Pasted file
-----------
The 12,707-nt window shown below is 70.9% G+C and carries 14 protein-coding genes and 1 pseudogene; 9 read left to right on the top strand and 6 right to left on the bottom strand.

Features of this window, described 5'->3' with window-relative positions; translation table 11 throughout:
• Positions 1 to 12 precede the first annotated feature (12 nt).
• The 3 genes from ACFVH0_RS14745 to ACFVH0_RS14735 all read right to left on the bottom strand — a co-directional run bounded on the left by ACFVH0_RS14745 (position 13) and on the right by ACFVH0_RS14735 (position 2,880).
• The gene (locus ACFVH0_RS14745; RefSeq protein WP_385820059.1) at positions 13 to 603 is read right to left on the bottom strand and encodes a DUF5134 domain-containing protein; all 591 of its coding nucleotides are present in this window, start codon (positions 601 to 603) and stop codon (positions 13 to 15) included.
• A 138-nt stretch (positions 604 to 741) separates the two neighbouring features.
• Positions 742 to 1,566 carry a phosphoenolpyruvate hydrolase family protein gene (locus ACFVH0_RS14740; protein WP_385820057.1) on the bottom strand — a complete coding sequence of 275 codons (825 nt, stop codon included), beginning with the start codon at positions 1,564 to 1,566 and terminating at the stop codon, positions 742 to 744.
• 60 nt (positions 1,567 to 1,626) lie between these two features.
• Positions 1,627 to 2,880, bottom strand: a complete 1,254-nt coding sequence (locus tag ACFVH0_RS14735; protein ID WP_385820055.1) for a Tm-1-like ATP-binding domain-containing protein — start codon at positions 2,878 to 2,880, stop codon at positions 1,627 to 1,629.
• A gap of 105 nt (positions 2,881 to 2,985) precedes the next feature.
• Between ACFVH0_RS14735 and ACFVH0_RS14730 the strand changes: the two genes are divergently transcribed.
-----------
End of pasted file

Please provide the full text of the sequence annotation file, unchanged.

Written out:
The 12,707-nt window shown below is 70.9% G+C and carries 14 protein-coding genes and 1 pseudogene; 9 read left to right on the top strand and 6 right to left on the bottom strand.

Features of this window, described 5'->3' with window-relative positions; translation table 11 throughout:
• Positions 1 to 12 precede the first annotated feature (12 nt).
• The 3 genes from ACFVH0_RS14745 to ACFVH0_RS14735 all read right to left on the bottom strand — a co-directional run bounded on the left by ACFVH0_RS14745 (position 13) and on the right by ACFVH0_RS14735 (position 2,880).
• The gene (locus ACFVH0_RS14745; RefSeq protein WP_385820059.1) at positions 13 to 603 is read right to left on the bottom strand and encodes a DUF5134 domain-containing protein; all 591 of its coding nucleotides are present in this window, start codon (positions 601 to 603) and stop codon (positions 13 to 15) included.
• A 138-nt stretch (positions 604 to 741) separates the two neighbouring features.
• Positions 742 to 1,566 carry a phosphoenolpyruvate hydrolase family protein gene (locus ACFVH0_RS14740; protein WP_385820057.1) on the bottom strand — a complete coding sequence of 275 codons (825 nt, stop codon included), beginning with the start codon at positions 1,564 to 1,566 and terminating at the stop codon, positions 742 to 744.
• 60 nt (positions 1,567 to 1,626) lie between these two features.
• Positions 1,627 to 2,880, bottom strand: a complete 1,254-nt coding sequence (locus tag ACFVH0_RS14735; protein ID WP_385820055.1) for a Tm-1-like ATP-binding domain-containing protein — start codon at positions 2,878 to 2,880, stop codon at positions 1,627 to 1,629.
• A gap of 105 nt (positions 2,881 to 2,985) precedes the next feature.
• Between ACFVH0_RS14735 and ACFVH0_RS14730 the strand changes: the two genes are divergently transcribed.